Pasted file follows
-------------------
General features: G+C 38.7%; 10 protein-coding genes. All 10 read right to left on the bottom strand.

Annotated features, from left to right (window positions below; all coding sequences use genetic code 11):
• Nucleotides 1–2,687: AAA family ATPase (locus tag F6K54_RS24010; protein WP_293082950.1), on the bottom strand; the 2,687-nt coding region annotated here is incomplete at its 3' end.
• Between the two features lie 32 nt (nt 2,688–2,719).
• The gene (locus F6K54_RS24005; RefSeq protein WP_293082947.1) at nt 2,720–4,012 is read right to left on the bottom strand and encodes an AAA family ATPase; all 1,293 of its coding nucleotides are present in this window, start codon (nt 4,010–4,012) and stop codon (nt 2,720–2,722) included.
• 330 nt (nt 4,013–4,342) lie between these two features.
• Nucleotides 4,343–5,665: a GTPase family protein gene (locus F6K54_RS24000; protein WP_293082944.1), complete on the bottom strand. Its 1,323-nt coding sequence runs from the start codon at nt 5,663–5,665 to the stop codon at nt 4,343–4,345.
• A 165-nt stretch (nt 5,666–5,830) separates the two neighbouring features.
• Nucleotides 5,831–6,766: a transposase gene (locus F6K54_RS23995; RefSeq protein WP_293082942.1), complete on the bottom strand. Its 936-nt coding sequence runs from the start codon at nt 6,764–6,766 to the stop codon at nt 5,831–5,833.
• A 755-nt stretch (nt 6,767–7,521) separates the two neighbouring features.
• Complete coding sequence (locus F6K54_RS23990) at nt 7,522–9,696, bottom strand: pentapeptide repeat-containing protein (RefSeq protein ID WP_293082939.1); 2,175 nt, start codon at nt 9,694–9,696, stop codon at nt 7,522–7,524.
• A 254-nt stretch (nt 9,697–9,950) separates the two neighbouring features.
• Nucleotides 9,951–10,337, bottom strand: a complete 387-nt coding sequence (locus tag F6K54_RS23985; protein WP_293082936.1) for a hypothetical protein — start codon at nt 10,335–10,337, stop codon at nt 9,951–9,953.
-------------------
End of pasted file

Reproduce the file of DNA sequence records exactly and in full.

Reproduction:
General features: G+C 38.7%; 10 protein-coding genes. All 10 read right to left on the bottom strand.

Annotated features, from left to right (window positions below; all coding sequences use genetic code 11):
• Nucleotides 1–2,687: AAA family ATPase (locus tag F6K54_RS24010; protein WP_293082950.1), on the bottom strand; the 2,687-nt coding region annotated here is incomplete at its 3' end.
• Between the two features lie 32 nt (nt 2,688–2,719).
• The gene (locus F6K54_RS24005; RefSeq protein WP_293082947.1) at nt 2,720–4,012 is read right to left on the bottom strand and encodes an AAA family ATPase; all 1,293 of its coding nucleotides are present in this window, start codon (nt 4,010–4,012) and stop codon (nt 2,720–2,722) included.
• 330 nt (nt 4,013–4,342) lie between these two features.
• Nucleotides 4,343–5,665: a GTPase family protein gene (locus F6K54_RS24000; protein WP_293082944.1), complete on the bottom strand. Its 1,323-nt coding sequence runs from the start codon at nt 5,663–5,665 to the stop codon at nt 4,343–4,345.
• A 165-nt stretch (nt 5,666–5,830) separates the two neighbouring features.
• Nucleotides 5,831–6,766: a transposase gene (locus F6K54_RS23995; RefSeq protein WP_293082942.1), complete on the bottom strand. Its 936-nt coding sequence runs from the start codon at nt 6,764–6,766 to the stop codon at nt 5,831–5,833.
• A 755-nt stretch (nt 6,767–7,521) separates the two neighbouring features.
• Complete coding sequence (locus F6K54_RS23990) at nt 7,522–9,696, bottom strand: pentapeptide repeat-containing protein (RefSeq protein ID WP_293082939.1); 2,175 nt, start codon at nt 9,694–9,696, stop codon at nt 7,522–7,524.
• A 254-nt stretch (nt 9,697–9,950) separates the two neighbouring features.
• Nucleotides 9,951–10,337, bottom strand: a complete 387-nt coding sequence (locus tag F6K54_RS23985; protein WP_293082936.1) for a hypothetical protein — start codon at nt 10,335–10,337, stop codon at nt 9,951–9,953.